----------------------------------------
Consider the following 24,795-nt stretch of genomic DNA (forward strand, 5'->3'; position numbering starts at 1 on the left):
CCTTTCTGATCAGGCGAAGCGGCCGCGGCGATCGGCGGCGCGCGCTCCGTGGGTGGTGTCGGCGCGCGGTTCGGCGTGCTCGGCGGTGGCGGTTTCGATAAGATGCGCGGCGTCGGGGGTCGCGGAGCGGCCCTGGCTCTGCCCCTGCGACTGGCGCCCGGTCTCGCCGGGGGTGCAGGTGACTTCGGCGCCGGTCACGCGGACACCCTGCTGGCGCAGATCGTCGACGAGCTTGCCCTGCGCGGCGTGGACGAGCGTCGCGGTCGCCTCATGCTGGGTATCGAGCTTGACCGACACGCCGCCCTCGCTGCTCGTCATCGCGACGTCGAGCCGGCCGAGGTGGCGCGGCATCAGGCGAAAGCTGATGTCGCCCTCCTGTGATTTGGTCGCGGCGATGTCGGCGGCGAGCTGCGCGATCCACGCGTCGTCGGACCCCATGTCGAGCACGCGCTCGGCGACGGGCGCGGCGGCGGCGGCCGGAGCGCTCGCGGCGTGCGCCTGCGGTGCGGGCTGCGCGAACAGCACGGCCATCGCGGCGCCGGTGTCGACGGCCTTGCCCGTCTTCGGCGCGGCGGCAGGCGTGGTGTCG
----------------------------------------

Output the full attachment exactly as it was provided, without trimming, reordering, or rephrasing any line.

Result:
Consider the following 24,795-nt stretch of genomic DNA (forward strand, 5'->3'; position numbering starts at 1 on the left):
CCTTTCTGATCAGGCGAAGCGGCCGCGGCGATCGGCGGCGCGCGCTCCGTGGGTGGTGTCGGCGCGCGGTTCGGCGTGCTCGGCGGTGGCGGTTTCGATAAGATGCGCGGCGTCGGGGGTCGCGGAGCGGCCCTGGCTCTGCCCCTGCGACTGGCGCCCGGTCTCGCCGGGGGTGCAGGTGACTTCGGCGCCGGTCACGCGGACACCCTGCTGGCGCAGATCGTCGACGAGCTTGCCCTGCGCGGCGTGGACGAGCGTCGCGGTCGCCTCATGCTGGGTATCGAGCTTGACCGACACGCCGCCCTCGCTGCTCGTCATCGCGACGTCGAGCCGGCCGAGGTGGCGCGGCATCAGGCGAAAGCTGATGTCGCCCTCCTGTGATTTGGTCGCGGCGATGTCGGCGGCGAGCTGCGCGATCCACGCGTCGTCGGACCCCATGTCGAGCACGCGCTCGGCGACGGGCGCGGCGGCGGCGGCCGGAGCGCTCGCGGCGTGCGCCTGCGGTGCGGGCTGCGCGAACAGCACGGCCATCGCGGCGCCGGTGTCGACGGCCTTGCCCGTCTTCGGCGCGGCGGCAGGCGTGGTGTCG